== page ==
Putting one's life on the line
Last weekend’s tragic death of a gifted young photographer has helped to focus attention on risks and responsibilities.
Indian journalism in parts may be on par with the best, but news organization culture in terms of equipping, insuring and briefing journalists lags far behind, says SEVANTI NINAN
Thursday, Jun 21 07:47:32, 2012
This is a slightly expanded version of a column that appeared on June 21 in Mint.
India can be a rough country if you are practicing something other than soft journalism. Last weekend’s tragic death from malaria and resulting complications, of a gifted young photographer, has helped to focus attention on risks and responsibilities.
Tarun Sehrawat worked for Tehelka, his death following an assignment in Abujmarh in Chhattisgarh has had colleagues in the profession raising issues of safety on the job, and institutional structures that even the English language media has not put in place. The rougher things get in India, the more those covering the news will be at risk. They are the ones at the cutting edge of both big city and district level corruption, naxalism, insurgency, and much else.
Because it is an increasingly lawless country and because media competition pushes those who are sent to get the story to try harder, the risks are greater than before. Sehrawat’s death has drawn attention, that of Chandrika Rai, a mofussil journalist in Madhya Pradesh in March this year with his entire family, has not. Looking at attacks so far this year, shows in just how many ways the tribe is vulnerable.
April alone saw three assaults on journalists and two attacks on media property. A Chattisgarh journalist was attacked for exposing illegal forest felling, Nirmal Baba’s supporters attacked journalists in Delhi, Railway staff manhandled a Navbharat Times reporter in Mumbai for clicking pictures of an illegal activity. In March lawyers attacked journalists in Bangalore, and in February a journalist in Cachar district was attacked for exposing corruption in NREGA works. In January Manipur journalists were on a pen down strike to protest continuous threats by militants. How do even begin to protect such people?
Health hazards then are the last things anybody was looking at. As both Tehelka editor Shoma Chaudhury, CNN IBN managing editor Vinay Tewari point out, when you are sending a journalist on assignment to Chhattisgarh it is the Naxal threat that you are briefing them on. Its only on location that they will learn that malaria is equally a hazard. But what one journalist has learned on location then needs to go into an institutional briefing module for others who will go to the same region.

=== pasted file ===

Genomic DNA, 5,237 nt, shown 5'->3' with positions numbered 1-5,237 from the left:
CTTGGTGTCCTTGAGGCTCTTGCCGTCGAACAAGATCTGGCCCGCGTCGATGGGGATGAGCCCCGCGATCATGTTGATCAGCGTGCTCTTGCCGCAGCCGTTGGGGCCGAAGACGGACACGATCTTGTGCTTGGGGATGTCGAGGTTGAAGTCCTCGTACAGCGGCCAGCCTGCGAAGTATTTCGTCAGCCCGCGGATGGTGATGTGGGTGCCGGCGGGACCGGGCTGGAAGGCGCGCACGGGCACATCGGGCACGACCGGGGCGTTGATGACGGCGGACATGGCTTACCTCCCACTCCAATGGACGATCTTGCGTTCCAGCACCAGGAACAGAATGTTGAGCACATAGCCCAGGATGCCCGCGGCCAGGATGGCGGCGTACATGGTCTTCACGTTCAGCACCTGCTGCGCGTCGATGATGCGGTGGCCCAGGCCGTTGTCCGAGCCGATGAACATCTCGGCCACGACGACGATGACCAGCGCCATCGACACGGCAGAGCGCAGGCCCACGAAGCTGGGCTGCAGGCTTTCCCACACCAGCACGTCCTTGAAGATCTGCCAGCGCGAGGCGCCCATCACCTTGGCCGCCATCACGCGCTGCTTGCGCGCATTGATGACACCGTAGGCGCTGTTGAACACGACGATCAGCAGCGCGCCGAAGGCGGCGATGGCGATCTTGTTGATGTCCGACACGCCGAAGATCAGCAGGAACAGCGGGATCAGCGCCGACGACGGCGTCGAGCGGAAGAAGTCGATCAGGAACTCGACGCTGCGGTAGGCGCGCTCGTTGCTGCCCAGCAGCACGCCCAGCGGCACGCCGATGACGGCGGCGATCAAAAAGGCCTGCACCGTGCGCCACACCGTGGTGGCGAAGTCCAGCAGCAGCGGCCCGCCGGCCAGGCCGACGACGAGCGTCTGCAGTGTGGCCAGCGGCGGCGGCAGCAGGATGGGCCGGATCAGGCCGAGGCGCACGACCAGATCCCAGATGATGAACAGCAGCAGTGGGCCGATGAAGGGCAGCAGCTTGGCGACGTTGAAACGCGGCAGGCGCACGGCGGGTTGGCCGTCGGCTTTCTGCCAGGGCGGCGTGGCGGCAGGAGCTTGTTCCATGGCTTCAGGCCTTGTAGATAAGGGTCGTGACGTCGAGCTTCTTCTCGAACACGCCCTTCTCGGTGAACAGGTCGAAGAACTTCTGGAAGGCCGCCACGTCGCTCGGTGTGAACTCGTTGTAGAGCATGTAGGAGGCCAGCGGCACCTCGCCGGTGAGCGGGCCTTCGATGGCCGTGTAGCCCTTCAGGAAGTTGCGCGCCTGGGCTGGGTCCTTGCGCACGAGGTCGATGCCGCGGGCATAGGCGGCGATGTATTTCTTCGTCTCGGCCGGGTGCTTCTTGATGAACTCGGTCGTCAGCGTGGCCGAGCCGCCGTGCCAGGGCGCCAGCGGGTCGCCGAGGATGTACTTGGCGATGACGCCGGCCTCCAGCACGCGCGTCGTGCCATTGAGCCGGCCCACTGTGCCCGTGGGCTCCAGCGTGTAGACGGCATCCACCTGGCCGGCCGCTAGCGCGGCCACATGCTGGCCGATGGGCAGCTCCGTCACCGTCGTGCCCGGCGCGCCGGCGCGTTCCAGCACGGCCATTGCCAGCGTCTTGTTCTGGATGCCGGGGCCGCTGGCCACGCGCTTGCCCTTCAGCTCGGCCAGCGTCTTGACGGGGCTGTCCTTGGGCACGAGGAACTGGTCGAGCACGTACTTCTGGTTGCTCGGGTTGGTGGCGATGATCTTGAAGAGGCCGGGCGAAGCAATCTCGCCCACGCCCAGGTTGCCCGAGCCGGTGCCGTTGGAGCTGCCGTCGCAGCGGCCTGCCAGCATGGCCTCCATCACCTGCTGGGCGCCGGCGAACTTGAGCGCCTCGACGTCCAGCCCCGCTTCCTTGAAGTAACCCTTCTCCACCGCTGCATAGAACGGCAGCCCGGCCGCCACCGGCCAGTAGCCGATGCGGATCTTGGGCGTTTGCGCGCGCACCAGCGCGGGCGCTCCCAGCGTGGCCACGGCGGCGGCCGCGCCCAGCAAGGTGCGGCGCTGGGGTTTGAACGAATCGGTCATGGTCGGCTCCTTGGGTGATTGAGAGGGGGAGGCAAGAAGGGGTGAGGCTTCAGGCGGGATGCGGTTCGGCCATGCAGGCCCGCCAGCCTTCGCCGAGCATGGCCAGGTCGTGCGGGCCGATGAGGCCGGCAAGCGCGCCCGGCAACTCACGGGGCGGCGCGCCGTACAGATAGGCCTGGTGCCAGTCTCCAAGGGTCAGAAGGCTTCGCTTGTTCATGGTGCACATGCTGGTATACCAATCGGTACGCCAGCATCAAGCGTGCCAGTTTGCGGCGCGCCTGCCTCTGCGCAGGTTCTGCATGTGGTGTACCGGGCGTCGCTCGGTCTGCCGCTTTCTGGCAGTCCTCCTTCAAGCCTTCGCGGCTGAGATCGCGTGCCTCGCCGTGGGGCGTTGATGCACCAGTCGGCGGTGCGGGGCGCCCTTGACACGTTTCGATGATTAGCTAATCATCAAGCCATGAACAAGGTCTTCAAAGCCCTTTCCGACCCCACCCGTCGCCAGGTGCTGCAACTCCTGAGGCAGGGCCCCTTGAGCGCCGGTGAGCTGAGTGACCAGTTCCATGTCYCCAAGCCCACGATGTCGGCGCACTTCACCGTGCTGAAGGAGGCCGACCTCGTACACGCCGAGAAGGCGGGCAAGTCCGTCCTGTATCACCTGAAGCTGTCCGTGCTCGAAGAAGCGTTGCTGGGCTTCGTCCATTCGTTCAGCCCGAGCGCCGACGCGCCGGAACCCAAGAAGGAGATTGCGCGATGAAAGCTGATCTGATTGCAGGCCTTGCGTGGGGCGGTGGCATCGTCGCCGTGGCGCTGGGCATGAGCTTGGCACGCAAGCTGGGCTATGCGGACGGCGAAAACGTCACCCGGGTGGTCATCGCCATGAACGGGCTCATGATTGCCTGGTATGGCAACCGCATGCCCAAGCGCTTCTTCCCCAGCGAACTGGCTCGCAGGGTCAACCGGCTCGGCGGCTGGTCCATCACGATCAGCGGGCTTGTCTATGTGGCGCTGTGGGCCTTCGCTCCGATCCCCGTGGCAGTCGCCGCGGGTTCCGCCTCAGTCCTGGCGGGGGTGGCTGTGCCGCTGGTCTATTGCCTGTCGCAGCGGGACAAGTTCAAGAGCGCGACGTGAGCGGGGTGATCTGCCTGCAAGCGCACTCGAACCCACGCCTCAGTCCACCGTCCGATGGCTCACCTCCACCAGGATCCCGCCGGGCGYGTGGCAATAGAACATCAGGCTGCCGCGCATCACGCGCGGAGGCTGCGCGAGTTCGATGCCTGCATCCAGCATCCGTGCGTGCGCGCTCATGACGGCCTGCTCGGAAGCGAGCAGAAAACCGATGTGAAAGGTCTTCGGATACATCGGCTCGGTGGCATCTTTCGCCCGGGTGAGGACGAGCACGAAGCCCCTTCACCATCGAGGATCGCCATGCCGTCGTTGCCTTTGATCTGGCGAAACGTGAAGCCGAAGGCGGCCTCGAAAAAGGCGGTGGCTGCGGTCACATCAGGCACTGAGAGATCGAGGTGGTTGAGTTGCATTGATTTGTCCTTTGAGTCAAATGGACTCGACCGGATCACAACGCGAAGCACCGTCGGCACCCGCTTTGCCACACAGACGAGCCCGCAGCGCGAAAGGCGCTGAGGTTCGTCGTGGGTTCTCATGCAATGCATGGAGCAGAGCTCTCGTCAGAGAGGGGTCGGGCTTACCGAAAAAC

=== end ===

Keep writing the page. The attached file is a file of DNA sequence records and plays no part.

Media may be a flourishing industry, but once you begin to look closer, particularly at the armies of news gatherers in the regional media, it becomes clear that it is an unorganised and exploitative one. In a country where the bulk of small town journalists are unlikely to get proper appointment letters expecting health and risk protection for this category of workers is a pipe dream. The highest circulated newspaper in the country says it employs around 5000 journalists and 7000 odd stringers. Can the latter, who don’t even get salaries expect any kind of hazard protection?
Journalism can be a safe profession or a dangerous one depending on the kind of journalism you do. Tehelka has come in for criticism following this tragedy but Shoma Chaudhury says you have to take a call based on the reasonable risk doctrine. “Anyone pushing the line a bit on what journalism is will run a risk.” Can Indian news organizations prepare their staff better? She says no Delhi editor can assess adequately the risks associated with the local terrain but Tehelka will now look at issuing standing instructions on reporters making contact with a local doctor and local reporters. It will also look at the issue of insurance for its journalists.
In terms of equipping, insuring and briefing journalists the first world –third world gap is huge. Indian journalism in parts may be on par with the best, but news organization culture in this respect lags far behind. The BBC’s high risk policy runs into 14 pages. It has a high risk team which can brief teams going out on hazards in different parts of the world. But, says Chaudhury, “this was not some other part of the world. This is our backyard. We thought we knew it.”
Hindu editor Siddharth Varadarajan says its clear that Indian media will have to institutionalize safe practices of different kinds. His paper gives open ended medical insurance, CNN IBN says it provides bullet proof jackets to its entire bureau in Srinagar, including outdoor broadcasting engineers, and video journalists. It has insurance for all newsroom staff and a corpus to cover news staff when accidents occur. But even so, CNN International is on another planet. They had an armoured personnel carrier for their journalists in Iraq!
When the war is in your backyard and you don’t have UK or US budgets, you do other things. Varadarajan says that when the local police made things hot for their Chhattisgarh correspondent , he had to take up the matter with the chief minister. Both he and Tewari are also clear that safety comes before risk. The latter says CNN-IBN tells reporters to eschew the romanticism of capturing a face-covered Naxal on camera, because the risk may not be worth it. But, and here’s the final point, a driven reporter is often more committed to the pursuit of a story than the editor. In the interests of safety, he/she has to be reined in.